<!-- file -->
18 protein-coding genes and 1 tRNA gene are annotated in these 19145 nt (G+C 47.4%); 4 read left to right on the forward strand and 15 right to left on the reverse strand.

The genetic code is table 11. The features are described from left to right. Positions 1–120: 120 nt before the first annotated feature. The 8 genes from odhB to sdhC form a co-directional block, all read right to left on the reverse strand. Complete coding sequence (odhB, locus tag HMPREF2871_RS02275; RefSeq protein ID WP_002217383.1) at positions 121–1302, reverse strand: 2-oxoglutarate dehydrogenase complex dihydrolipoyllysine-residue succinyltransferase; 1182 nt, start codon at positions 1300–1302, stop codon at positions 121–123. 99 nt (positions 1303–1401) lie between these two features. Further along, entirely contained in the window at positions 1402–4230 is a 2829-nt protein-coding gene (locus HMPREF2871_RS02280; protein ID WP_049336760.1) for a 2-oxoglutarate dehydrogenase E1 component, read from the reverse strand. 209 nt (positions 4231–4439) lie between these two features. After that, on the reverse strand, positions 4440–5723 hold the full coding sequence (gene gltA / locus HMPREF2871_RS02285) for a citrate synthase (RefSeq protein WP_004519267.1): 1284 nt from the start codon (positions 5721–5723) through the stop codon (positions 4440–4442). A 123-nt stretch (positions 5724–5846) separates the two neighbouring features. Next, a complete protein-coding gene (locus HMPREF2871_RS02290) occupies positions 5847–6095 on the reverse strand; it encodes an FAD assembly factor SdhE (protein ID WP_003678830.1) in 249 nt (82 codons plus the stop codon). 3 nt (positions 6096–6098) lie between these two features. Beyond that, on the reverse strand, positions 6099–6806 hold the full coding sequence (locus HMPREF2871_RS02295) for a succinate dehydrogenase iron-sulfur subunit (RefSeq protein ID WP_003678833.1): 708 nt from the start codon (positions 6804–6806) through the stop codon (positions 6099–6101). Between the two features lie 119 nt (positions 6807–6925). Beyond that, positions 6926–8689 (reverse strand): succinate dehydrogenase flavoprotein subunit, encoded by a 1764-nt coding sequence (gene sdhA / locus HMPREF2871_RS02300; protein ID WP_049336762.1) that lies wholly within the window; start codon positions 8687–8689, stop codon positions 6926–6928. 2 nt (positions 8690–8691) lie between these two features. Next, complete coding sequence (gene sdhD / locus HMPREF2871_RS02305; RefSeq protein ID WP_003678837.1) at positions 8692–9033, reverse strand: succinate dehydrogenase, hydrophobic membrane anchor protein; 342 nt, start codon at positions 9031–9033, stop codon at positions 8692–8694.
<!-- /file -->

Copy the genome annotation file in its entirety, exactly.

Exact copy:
18 protein-coding genes and 1 tRNA gene are annotated in these 19145 nt (G+C 47.4%); 4 read left to right on the forward strand and 15 right to left on the reverse strand.

The genetic code is table 11. The features are described from left to right. Positions 1–120: 120 nt before the first annotated feature. The 8 genes from odhB to sdhC form a co-directional block, all read right to left on the reverse strand. Complete coding sequence (odhB, locus tag HMPREF2871_RS02275; RefSeq protein ID WP_002217383.1) at positions 121–1302, reverse strand: 2-oxoglutarate dehydrogenase complex dihydrolipoyllysine-residue succinyltransferase; 1182 nt, start codon at positions 1300–1302, stop codon at positions 121–123. 99 nt (positions 1303–1401) lie between these two features. Further along, entirely contained in the window at positions 1402–4230 is a 2829-nt protein-coding gene (locus HMPREF2871_RS02280; protein ID WP_049336760.1) for a 2-oxoglutarate dehydrogenase E1 component, read from the reverse strand. 209 nt (positions 4231–4439) lie between these two features. After that, on the reverse strand, positions 4440–5723 hold the full coding sequence (gene gltA / locus HMPREF2871_RS02285) for a citrate synthase (RefSeq protein WP_004519267.1): 1284 nt from the start codon (positions 5721–5723) through the stop codon (positions 4440–4442). A 123-nt stretch (positions 5724–5846) separates the two neighbouring features. Next, a complete protein-coding gene (locus HMPREF2871_RS02290) occupies positions 5847–6095 on the reverse strand; it encodes an FAD assembly factor SdhE (protein ID WP_003678830.1) in 249 nt (82 codons plus the stop codon). 3 nt (positions 6096–6098) lie between these two features. Beyond that, on the reverse strand, positions 6099–6806 hold the full coding sequence (locus HMPREF2871_RS02295) for a succinate dehydrogenase iron-sulfur subunit (RefSeq protein ID WP_003678833.1): 708 nt from the start codon (positions 6804–6806) through the stop codon (positions 6099–6101). Between the two features lie 119 nt (positions 6807–6925). Beyond that, positions 6926–8689 (reverse strand): succinate dehydrogenase flavoprotein subunit, encoded by a 1764-nt coding sequence (gene sdhA / locus HMPREF2871_RS02300; protein ID WP_049336762.1) that lies wholly within the window; start codon positions 8687–8689, stop codon positions 6926–6928. 2 nt (positions 8690–8691) lie between these two features. Next, complete coding sequence (gene sdhD / locus HMPREF2871_RS02305; RefSeq protein ID WP_003678837.1) at positions 8692–9033, reverse strand: succinate dehydrogenase, hydrophobic membrane anchor protein; 342 nt, start codon at positions 9031–9033, stop codon at positions 8692–8694.